Australia is famous for its marsupials—mammals that carry their undeveloped young in a pouch. The Tasmanian devil (Sarcophilus harrisii) is an example of a marsupial, and, like opossums or koalas, young devils ride on their mother when they are not in their den. Females can give birth to more than two dozen young—called imps or joeys—at a time, and the siblings must compete to feed on four milk-producing nipples in the mother’s pouch. Only a maximum of four imps will survive.
The Tasmanian devil was named by European settlers who found its aggressive behavior when threatened or competing for a mate or food alarming. They are known for behaviors such as baring their teeth, producing a loud and disturbing growling noise, and releasing a foul odor. It is the largest living carnivorous marsupial, and it is common for Tasmanian devils to feed on carrion in groups.
Thousands of years ago, the Tasmanian devil lived on the main Australian continent, but now it only inhabits Tasmania, an island off Australia’s southern coast (and one of Australia’s six states). It is not known exactly why Tasmanian devils became extinct from mainland Australia, but current scientific theories include climate change, human hunting practices, or predation from dingoes, a species of domestic dog returned to the wild more than 3,000 years ago by Asian seafaring people.
European settlers in Tasmania considered the devils a nuisance and greatly reduced their population through trapping and hunting. In fact, another marsupial—the thylacine or Tasmanian tiger—which was larger than the Tasmanian devil, was driven to extinction from hunting and other causes in the early 20th century.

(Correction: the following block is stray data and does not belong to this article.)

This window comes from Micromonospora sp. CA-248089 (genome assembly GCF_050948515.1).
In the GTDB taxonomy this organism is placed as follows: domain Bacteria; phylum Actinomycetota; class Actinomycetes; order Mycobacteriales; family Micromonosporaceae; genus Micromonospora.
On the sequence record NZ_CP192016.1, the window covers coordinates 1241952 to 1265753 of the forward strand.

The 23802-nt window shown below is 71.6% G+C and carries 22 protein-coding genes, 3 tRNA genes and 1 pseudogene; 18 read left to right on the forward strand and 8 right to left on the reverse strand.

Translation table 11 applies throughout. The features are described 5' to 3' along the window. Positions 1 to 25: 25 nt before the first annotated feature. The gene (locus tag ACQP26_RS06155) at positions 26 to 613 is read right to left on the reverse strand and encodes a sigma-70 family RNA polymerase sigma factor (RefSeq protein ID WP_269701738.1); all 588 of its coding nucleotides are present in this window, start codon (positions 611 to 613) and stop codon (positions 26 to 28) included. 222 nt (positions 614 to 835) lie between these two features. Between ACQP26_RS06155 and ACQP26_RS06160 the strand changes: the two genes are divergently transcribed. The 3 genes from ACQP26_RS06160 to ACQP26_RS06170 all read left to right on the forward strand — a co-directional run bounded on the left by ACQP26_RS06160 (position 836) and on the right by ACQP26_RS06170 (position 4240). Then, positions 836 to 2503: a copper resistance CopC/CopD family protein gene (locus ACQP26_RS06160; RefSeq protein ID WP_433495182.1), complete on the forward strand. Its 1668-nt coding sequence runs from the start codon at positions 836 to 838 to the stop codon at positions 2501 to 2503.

Sadly, Tasmanian devils have been experiencing a major decline in the past few decades from a condition called devil facial tumor disease. This cancer produces tumors on their heads and bodies and in their mouths and, ultimately, the devils die from organ failure or starvation. This type of cancer is transmitted from one devil to another. Transmission of cancer is extremely rare in humans.
growth of abnormal cells in the body.
flesh of a dead animal.
(Canis dingo) wild dog native to Australia.
native to a specific geographic space.
process of complete disappearance of a species from Earth.
mammal that carries its young in a pouch on the mother's body.
an annoying or bothersome thing.
behavior of one animal feeding on another.
broadcasting of electromagnetic signals, such as radio waves, from a transmitter to a receiver.